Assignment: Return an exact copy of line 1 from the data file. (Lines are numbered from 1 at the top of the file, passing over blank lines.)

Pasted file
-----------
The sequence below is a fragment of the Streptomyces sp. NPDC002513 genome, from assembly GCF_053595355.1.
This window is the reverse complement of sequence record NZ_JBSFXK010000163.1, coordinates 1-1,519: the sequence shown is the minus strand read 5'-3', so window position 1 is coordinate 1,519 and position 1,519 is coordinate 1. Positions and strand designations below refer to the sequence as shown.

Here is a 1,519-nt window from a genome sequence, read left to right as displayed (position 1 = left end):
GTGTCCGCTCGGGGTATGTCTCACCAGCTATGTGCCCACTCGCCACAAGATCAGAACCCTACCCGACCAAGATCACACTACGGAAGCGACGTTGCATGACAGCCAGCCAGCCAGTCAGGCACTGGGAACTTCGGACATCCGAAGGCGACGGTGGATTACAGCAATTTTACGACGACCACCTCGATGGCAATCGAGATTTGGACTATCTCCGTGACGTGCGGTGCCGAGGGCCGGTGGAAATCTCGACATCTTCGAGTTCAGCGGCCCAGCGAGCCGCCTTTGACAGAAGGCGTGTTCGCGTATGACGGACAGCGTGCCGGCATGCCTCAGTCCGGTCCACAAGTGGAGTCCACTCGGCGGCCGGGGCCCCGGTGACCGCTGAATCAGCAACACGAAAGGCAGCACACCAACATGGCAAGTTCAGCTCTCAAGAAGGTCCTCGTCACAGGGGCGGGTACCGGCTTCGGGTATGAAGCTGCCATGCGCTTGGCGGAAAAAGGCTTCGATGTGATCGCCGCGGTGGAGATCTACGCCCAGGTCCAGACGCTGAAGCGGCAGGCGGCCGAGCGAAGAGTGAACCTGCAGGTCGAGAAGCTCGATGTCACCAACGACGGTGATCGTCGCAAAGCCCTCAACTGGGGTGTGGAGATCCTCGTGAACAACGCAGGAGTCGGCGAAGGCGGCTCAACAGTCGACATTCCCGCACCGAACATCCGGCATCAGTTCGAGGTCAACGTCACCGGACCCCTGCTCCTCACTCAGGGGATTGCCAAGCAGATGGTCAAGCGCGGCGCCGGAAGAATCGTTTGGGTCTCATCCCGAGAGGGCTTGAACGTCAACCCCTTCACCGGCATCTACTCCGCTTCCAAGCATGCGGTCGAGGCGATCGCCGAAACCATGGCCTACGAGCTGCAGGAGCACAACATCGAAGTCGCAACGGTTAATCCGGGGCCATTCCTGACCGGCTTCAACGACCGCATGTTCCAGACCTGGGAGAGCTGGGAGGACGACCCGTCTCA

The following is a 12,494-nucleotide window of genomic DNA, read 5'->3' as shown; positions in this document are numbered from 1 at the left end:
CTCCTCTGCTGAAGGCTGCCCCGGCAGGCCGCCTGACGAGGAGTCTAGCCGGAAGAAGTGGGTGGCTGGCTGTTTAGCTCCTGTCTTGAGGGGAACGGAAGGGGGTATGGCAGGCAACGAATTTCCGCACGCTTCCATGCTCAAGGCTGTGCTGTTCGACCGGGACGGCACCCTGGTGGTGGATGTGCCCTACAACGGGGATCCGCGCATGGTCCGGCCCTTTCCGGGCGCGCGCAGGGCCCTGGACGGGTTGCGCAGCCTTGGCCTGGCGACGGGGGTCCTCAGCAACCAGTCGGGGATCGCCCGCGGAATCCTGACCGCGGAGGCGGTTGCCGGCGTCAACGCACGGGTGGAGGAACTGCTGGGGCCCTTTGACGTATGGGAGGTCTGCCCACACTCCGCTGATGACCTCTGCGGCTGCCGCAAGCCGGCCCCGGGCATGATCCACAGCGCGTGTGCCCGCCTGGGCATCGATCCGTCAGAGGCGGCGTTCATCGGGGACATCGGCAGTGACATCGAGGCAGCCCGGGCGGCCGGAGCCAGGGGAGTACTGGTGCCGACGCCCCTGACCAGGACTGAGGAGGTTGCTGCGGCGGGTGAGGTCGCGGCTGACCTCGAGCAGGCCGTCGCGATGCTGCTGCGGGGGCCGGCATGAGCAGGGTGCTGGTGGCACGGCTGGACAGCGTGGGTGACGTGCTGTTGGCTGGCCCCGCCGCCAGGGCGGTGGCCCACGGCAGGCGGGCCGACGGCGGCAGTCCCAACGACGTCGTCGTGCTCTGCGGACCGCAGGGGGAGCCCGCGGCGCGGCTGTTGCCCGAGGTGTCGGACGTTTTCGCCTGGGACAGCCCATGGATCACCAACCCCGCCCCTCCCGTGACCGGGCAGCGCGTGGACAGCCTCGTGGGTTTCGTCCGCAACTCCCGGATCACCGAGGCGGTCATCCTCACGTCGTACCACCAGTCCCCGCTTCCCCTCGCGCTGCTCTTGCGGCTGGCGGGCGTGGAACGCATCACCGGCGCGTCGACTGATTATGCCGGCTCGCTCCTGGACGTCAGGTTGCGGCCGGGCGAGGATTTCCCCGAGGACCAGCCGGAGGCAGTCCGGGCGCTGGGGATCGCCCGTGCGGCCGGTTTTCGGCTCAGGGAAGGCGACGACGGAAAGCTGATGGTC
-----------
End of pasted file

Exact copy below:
The sequence below is a fragment of the Streptomyces sp. NPDC002513 genome, from assembly GCF_053595355.1.